Organisation of the Islamic Conference (OIC)

In International Organization on May 1, 2009 by viCheth

The Organisation of the Islamic Conference (OIC) is an international organisation with a permanent delegation to the United Nations. It groups 57 member states, from the Middle East, Africa, Central Asia, Caucasus, Balkans, Southeast Asia, South Asia and South America. The official languages of the organisation are Arabic, English and French.


History and goals

Since the nineteenth century, many Muslims had aspired to uniting the Muslim ummah to serve their common political, economic, and social interests. Despite the presence of secularist, nationalist, and socialist ideologies, in modern Muslim states, King Faysal of Saudi Arabia and Zulfikar Ali Bhutto of Pakistan cooperated with other Muslim leaders to form the Organisation of the Islamic Conference. The formation of the OIC happened in the backdrop of the loss of Muslim holy sites in Jerusalem. The final cause sufficiently compelled leaders of Muslim nations were to meet in Rabat to establish the OIC on September 25, 1969.[1]

According to its charter, the OIC aims to preserve Islamic social and economic values; promote solidarity amongst member states; increase cooperation in social, economic, cultural, scientific, and political areas; uphold international peace and security; and advance education, particularly in the fields of science and technology.[1]

The flag of the OIC (shown above) has an overall green background (symbolic of Islam). In the center, there is an upward-facing red crescent enveloped in a white disc. On the disc the words "Allahu Akbar" (Arabic for "God is great") are written in modern Arabic calligraphy.

On August 5, 1990, 45 foreign ministers of the OIC adopted the Cairo Declaration on Human Rights in Islam (not to be confused with the Universal Declaration of Human Rights) to serve as a guidance for the member states in the matters of "human rights" in as much as they are compatible with the Sharia, or Quranic Law.[2]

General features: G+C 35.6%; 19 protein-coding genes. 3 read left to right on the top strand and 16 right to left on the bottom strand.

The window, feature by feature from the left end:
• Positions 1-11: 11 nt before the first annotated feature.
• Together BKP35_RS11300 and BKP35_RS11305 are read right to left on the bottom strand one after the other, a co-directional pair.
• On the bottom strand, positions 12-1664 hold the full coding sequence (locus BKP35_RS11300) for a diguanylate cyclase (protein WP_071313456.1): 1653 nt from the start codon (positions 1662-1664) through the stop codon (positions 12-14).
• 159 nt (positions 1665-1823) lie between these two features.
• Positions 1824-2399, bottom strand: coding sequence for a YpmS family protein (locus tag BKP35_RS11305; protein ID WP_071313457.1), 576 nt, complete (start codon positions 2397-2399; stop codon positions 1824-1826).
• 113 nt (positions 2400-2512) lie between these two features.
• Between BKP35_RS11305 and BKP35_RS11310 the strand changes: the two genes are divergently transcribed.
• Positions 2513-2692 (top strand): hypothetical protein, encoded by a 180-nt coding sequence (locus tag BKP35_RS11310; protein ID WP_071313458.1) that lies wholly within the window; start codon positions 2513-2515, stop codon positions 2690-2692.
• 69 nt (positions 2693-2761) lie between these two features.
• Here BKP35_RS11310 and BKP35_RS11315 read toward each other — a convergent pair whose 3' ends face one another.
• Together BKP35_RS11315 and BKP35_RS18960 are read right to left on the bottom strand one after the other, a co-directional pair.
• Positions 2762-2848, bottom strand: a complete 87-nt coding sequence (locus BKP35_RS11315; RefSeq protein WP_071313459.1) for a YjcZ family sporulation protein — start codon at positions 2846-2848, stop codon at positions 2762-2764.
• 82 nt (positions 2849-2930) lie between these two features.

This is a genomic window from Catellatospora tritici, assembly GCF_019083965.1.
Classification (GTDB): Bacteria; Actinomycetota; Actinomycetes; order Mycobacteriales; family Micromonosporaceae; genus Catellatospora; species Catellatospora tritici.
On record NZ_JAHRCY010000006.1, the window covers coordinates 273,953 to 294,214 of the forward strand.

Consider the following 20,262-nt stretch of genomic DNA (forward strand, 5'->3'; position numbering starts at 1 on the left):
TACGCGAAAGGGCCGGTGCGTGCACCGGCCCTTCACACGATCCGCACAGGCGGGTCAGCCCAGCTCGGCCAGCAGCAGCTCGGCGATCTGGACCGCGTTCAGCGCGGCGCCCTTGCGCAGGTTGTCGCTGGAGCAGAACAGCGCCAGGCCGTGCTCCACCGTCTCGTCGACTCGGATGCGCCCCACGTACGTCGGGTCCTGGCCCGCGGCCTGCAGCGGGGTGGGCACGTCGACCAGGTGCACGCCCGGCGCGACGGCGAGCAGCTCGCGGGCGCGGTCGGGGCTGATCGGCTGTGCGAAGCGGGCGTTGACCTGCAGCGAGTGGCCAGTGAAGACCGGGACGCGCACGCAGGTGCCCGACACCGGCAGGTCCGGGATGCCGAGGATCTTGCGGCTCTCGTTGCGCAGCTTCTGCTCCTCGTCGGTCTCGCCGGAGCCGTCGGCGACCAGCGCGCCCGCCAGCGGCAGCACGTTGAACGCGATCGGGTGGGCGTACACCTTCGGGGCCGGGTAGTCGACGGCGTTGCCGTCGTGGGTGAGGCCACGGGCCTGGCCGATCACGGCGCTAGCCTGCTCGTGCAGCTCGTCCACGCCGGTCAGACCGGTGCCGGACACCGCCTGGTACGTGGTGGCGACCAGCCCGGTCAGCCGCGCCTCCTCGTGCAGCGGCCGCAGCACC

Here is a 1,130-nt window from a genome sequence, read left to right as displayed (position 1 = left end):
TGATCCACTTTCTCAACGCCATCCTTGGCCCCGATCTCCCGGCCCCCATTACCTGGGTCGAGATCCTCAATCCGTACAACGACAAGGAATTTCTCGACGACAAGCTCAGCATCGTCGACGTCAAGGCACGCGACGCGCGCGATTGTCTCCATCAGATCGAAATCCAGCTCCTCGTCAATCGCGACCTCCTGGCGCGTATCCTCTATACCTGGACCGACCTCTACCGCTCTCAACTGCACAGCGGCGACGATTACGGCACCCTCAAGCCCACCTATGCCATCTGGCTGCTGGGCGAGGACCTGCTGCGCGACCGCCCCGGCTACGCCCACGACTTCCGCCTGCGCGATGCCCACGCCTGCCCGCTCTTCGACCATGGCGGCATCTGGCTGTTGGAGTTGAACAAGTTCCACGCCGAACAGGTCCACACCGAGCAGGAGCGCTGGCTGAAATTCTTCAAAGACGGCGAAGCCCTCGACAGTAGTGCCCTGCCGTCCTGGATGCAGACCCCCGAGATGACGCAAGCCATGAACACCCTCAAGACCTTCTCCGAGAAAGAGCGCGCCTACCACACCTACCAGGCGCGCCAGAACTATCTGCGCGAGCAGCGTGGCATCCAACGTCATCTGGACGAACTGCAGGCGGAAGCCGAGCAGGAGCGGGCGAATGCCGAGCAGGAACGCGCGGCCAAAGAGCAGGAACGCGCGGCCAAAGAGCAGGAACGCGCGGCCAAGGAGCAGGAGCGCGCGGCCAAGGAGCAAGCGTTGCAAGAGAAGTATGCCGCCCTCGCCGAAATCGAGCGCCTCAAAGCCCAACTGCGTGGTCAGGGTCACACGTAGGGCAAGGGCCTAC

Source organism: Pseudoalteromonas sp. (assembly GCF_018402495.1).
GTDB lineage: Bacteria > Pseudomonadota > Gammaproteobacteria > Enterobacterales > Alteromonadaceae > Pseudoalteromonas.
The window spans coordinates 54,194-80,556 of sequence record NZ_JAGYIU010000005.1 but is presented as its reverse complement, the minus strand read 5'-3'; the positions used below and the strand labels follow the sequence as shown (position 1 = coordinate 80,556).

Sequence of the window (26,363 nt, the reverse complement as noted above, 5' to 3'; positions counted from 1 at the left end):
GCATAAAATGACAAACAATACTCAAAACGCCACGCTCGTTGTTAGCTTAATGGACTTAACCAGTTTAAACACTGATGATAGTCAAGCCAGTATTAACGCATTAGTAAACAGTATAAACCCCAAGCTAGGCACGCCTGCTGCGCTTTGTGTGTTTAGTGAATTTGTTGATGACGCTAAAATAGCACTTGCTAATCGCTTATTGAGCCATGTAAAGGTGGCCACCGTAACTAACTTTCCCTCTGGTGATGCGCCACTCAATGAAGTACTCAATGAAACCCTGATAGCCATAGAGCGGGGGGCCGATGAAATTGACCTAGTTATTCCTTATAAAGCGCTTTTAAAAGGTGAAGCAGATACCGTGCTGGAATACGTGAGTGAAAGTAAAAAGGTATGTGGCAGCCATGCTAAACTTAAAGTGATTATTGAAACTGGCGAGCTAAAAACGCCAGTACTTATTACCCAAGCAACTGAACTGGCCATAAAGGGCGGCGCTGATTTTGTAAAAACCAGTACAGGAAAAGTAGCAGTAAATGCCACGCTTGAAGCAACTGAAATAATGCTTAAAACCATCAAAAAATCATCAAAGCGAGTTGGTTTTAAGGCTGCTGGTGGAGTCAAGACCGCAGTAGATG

Afghanistan, 1969 ; Suspended 1980 – March 1989

Algeria, 1969

Chad, 1969

Egypt, 1969; Suspended May 1979 – March 1984

Guinea, 1969

Indonesia, 1969

Iran, 1969

Jordan, 1969

Kuwait, 1969

Lebanon, 1969

Libya, 1969

Malaysia, 1969

Mali, 1969

Mauritania, 1969

Morocco, 1969

Niger, 1969

Pakistan, 1969

Palestine, represented by the Palestine Liberation Organisation

Saudi Arabia, 1969

Senegal, 1969

Sudan, 1969

Somalia. 1969

Tunisia, 1969

Turkey, 1969

Flag of Yemen Arab Republic Yemen Arab Republic. 1969
Bahrain, 1970
Oman, 1970

Qatar, 1970

Syrian 1970

United Arab Emirates, 1970

Sierra Leone, 1972

Bangladesh, 1974

Gabon, 1974

Gambia, 1974

Guinea-Bissau, 1974

Uganda, 1974

Burkina Faso, 1975

Cameroon, 1975

Comoros, 1976

Iraq, 1976

Maldives, 1976

Djibouti, 1978

Benin, 1982

Brunei 1984

Nigeria, 1986

Azerbaijan, 1991

Albania, 1992

Kyrgyzstan, 1992

Tajikistan, 1992

Turkmenistan, 1992

Mozambique, 1994

Kazakhstan, 1995

Uzbekistan, 1995

Suriname, 1996

Togo, 1997

Guyana, 1998

Côte d’Ivoire, 2001 ;Suspended or Withdrawn

Zanzibar Jan 1993; Withdrew August 1993

Observer States

Bosnia and Herzegovina 1994

Central African Republic 1997

Northern Cyprus, 1979; Official 2004

Thailand, 1998

Russian , 2005



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